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Not News: Three More Years of Projected Economic Mediocrity

In all the hoopla over the Federal Reserve’s Wednesday’s signals over its intentions to raise interest rates, its significant downgrades to expected growth of the U.S. economy during the next several years have mostly been ignored.

The Associated Press, aka the Administration’s Press, has played a part in that. Both of the wire service’s reports following the Fed’s actions and predictions on Wednesday saved its downwardly revised growth projections for very late paragraphs, even though reporter Christopher Rugaber described them as indicators of a “much slower” economy than was anticipated just a few months ago. Further, the Fed’s revised projections indicate that what is by far the longest streak of economic mediocrity since World War II will likely continue unchecked.

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March 19, 2015

Initial Unemployment Claims (031915); 291K SA; Raw Claims 9 Percent Lower Than Same Week Last Year

Filed under: Economy,Taxes & Government — Tom @ 8:24 am

Predictions:

  • Yahoo’s Business Calendar has a prediction from Briefing.com of 300,000 seasonally adjusted claims, with the “Market” expecting 293,000.
  • Bloomberg is only predicting “more” claims. Wow, way to go out on a limb, guys.

The thing to really watch for is the level of raw claims, which need to stay well below 300,000.

The report will be here at 8:30.

HERE IT IS (permanent link):

SEASONALLY ADJUSTED DATA

In the week ending March 14, the advance figure for seasonally adjusted initial claims was 291,000, an increase of 1,000 from the previous week’s revised level. The previous week’s level was revised up by 1,000 from 289,000 to 290,000. The 4-week moving average was 304,750, an increase of 2,250 from the previous week’s revised average. The previous week’s average was revised up by 250 from 302,250 to 302,500.

UNADJUSTED DATA

The advance number of actual initial claims under state programs, unadjusted, totaled 259,671 in the week ending March 14, a decrease of 18,254 (or -6.6 percent) from the previous week. The seasonal factors had expected a decrease of 19,127 (or -6.9 percent) from the previous week. There were 285,970 initial claims in the comparable week in 2014.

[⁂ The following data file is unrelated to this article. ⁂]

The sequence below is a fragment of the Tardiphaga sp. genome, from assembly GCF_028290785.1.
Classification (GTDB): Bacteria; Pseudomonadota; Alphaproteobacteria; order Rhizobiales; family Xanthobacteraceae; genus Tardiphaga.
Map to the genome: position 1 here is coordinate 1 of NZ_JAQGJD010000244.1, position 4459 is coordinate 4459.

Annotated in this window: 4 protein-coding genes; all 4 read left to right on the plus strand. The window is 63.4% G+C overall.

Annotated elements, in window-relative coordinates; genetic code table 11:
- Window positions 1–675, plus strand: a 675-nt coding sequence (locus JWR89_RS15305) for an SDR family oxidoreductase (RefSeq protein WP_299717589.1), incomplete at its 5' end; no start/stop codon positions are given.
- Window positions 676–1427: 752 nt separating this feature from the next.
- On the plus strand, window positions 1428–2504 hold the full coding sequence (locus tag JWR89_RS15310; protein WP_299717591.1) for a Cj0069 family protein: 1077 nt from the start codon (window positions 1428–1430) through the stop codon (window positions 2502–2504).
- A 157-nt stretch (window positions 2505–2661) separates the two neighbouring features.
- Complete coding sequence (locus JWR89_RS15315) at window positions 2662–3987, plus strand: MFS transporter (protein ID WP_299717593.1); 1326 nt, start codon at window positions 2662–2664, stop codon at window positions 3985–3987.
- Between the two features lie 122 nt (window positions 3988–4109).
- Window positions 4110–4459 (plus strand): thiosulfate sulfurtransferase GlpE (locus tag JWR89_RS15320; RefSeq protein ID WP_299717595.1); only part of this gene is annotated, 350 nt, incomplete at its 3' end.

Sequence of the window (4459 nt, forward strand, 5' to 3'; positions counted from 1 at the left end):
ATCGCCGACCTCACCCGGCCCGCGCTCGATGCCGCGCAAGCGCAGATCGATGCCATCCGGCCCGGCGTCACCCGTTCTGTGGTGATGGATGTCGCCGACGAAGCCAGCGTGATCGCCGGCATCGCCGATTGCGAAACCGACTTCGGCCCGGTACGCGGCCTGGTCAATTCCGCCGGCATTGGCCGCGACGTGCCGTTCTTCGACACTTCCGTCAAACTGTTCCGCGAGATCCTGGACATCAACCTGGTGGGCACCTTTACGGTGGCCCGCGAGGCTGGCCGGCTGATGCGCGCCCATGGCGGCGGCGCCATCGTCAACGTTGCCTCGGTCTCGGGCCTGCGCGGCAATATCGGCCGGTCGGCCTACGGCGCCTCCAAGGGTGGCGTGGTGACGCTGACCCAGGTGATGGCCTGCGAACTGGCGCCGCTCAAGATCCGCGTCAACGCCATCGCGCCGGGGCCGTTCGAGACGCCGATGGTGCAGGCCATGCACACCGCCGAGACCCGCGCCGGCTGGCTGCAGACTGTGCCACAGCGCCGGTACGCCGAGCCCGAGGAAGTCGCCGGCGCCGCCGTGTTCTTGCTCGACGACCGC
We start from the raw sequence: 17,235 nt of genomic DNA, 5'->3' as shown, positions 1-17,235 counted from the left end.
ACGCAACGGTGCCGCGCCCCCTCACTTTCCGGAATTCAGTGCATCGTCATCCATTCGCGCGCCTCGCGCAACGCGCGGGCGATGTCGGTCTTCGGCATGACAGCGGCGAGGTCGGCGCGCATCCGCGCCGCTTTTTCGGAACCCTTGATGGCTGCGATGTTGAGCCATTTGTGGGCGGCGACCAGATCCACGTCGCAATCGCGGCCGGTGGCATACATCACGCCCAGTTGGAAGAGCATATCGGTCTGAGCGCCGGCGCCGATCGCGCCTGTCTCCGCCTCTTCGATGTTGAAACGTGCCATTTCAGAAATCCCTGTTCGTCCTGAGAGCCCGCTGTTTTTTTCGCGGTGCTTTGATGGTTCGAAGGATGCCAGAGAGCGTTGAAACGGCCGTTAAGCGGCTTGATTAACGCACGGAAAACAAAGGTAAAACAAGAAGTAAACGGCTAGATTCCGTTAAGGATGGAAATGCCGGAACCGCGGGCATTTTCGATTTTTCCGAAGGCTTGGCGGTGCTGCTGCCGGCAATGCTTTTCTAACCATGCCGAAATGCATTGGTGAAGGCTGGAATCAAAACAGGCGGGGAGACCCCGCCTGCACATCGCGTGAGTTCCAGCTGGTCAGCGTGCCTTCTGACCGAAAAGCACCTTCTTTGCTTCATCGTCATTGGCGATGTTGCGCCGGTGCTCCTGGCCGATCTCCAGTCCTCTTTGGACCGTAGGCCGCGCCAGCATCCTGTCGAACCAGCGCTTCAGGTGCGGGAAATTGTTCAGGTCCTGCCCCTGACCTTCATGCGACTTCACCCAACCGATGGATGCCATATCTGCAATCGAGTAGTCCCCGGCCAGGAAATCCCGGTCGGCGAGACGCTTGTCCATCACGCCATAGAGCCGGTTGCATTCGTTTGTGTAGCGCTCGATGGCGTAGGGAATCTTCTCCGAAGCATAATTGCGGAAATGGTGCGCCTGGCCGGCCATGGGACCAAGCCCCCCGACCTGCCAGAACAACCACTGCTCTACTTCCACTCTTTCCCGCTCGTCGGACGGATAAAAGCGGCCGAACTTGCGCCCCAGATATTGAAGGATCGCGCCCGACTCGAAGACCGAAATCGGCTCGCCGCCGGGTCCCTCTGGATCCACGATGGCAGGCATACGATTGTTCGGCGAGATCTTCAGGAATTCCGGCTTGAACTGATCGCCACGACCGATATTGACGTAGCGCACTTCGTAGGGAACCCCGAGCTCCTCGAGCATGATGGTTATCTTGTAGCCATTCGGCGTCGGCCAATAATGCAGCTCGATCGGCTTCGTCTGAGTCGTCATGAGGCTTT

There was very little difference in the seasonal adjustment factor between this year (89.3) and the same week last year (88.5). That change brought seasonally adjusted claims this year about 2,000 higher than they would have been with last year’s factor.

The year-over-year claims drop was significant.

This week’s result was pretty strong.

March 18, 2015

Endless Mediocrity …

Filed under: Economy,Taxes & Government — Tom @ 4:14 pm

is the most optimistic scenario:

ZeroHedgeOnNoFedHike031815

It will be amazing if we end up being that lucky.

__________________________________

UPDATE, 8:55 P.M.: More evidence of no intention to substantively change course —

The 15 FOMC (Fed Open Market Committee) participants who anticipate rate hikes to begin this year, project a median year-end Fed Funds Rate of only 0.625%. Only three months ago in its December 17th FOMC statement – those same 15 participants projected a median year-end 2015 Fed Funds Rate of 1.25%!

Over just the last three months, FOMC forecasts for the year-end 2015 Fed Funds Rate have been cut in half! The new projected year-end Fed Funds Rate of 0.625% would require a miniscule 2015 rate hike of only 50 basis points, which means the Fed isn’t serious about raising rates – and could soon change its mind and not raise rates at all!

Because, despite what the press and the administration say, the economy is still fundamentally weak.

March 17, 2015

AP Admits: ‘Economy Is Looking a Bit Paler’

Apparently, the sheer number of weak to awful economic reports seen during the past month or so finally led Josh Boak at the Associated Press, aka the Administration’s Press, to acknowledge that “critical pieces of the economy remain troubled almost six years into the recovery.”